Do clients approach you or do you approach potential clients?

Both. We’ve gotten clients a bunch of different ways. We’ve gotten clients through connections we had, through other different jobs I’ve had, and through people that I know from the industry. There’s been a lot of referrals, and word-of-mouth. I meet a lot of people at conferences or events. I speak at a lot of conferences and events and I reach out to people. I do a newsletter every few weeks which people forward and people hit me up through that. People have emailed us through the website about a project.  If I had a clearer sense of that, I would be able to focus a little bit more. We get business from a lot of different places, so we’re doing a lot of things.


Do people who do reach out to you have a clear idea of what they want?

Sometimes. It really varies. I’ve had clients come to me with very clear ideas of what they want to build, and then we can really refine it. I’ve also had clients come to me with much more general ideas, and that’s fine too. A lot of people that come to me have a sense that they should be doing something in AR or VR, or they’ve seen someone else do something. A lot of brands don’t want to be the first. But as soon as someone does something, they want to be the second in line to do something. “Our competitors are XYZ, and we want to do this too.” That’s fine, but then we're figuring out what that work is. A lot of creative VR, and AR, especially, might get a lot of press, it might get a lot of buzz but doesn’t generate a lot of interest, or engagement. So, it's about figuring out, okay, your competitors did this project, how can we make it better, and make more people interested, or make this more interesting.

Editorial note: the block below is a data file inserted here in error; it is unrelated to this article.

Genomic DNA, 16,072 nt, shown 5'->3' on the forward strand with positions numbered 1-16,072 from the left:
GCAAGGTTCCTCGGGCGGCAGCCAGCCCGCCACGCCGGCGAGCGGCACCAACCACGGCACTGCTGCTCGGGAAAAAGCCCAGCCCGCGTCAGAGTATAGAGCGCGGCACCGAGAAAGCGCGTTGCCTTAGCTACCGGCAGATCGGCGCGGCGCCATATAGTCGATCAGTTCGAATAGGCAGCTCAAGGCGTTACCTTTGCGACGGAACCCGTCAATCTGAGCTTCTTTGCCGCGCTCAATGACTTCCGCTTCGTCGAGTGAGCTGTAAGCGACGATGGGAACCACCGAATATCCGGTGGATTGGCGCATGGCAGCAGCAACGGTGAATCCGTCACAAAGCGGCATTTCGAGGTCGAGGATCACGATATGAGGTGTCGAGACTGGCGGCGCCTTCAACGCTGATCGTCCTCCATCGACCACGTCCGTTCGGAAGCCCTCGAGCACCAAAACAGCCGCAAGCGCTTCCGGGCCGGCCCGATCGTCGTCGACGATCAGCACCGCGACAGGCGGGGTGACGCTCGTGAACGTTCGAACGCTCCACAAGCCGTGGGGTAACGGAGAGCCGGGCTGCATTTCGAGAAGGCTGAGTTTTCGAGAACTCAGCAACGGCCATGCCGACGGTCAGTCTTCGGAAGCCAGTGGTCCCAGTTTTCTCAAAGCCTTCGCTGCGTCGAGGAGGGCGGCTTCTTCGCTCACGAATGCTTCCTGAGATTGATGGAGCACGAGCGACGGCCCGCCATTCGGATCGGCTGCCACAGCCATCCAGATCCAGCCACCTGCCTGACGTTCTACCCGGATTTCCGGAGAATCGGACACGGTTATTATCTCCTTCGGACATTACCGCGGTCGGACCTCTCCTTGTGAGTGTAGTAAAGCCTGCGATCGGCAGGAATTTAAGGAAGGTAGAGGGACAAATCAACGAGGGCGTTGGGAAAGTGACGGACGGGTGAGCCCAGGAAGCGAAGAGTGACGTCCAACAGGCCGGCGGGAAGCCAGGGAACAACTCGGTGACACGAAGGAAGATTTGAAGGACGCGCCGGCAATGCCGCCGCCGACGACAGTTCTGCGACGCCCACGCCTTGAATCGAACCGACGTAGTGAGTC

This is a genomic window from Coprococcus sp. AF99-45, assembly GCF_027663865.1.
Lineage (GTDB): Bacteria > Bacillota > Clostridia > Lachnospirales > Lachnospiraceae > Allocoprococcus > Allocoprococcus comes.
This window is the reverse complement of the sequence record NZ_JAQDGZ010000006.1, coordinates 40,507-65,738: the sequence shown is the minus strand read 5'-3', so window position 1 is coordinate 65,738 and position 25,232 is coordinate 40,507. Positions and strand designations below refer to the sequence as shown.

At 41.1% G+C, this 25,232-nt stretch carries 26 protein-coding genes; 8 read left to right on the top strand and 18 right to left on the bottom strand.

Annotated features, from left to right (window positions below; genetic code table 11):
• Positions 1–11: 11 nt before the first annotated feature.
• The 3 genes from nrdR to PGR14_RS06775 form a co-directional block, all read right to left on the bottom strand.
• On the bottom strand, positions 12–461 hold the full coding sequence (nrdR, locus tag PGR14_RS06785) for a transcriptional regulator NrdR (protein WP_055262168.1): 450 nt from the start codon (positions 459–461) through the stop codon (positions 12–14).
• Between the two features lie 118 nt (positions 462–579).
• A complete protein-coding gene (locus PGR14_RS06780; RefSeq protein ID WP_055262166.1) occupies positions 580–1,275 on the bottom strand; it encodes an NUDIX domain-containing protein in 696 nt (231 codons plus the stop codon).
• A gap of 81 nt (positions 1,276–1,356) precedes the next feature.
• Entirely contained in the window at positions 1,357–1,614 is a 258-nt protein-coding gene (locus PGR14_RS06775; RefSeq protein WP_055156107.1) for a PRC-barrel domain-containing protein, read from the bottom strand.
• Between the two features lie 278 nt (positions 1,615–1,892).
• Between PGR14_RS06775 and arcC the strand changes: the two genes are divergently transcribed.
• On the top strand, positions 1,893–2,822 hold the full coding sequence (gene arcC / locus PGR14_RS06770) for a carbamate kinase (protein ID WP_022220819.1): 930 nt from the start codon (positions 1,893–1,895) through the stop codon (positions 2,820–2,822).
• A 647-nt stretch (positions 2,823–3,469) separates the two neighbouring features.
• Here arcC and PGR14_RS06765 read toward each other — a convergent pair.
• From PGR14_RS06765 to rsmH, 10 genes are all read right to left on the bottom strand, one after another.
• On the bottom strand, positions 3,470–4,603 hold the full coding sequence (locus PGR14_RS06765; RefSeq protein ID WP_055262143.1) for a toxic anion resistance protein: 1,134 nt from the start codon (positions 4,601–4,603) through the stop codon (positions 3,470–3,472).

How do you experiment, or brainstorm for new ways to create these experiences.

I spend a lot of time talking to people and going to events. I have my group of folks who work with me, and we spend a lot of time chatting. The busier we get, I feel like we have less brainstorming time. There are some points when it’s a little quieter, and we’ve spent some time brainstorming and coming up with things. I spend a lot of time just talking to people and brainstorming ideas. We’re all trying to stay on top of what is the latest technology - what are people jump-starting to put out, or experiment with - so when I go to my clients, I can be like "Here is this new thing, and you can be one of the first to do this. Let’s do this. This hasn’t been done before!" In VR and AR, there’s just so much that just hasn’t been done before. People are constantly building, technology is constantly changing and getting better. It is possible to just do a brand new thing.


In your articles, you touch upon various important topics related to AR and VR, such as art and activism, and the ethical considerations, changing behaviors, and also about providing users with unforgettable experiences. What are you most excited about?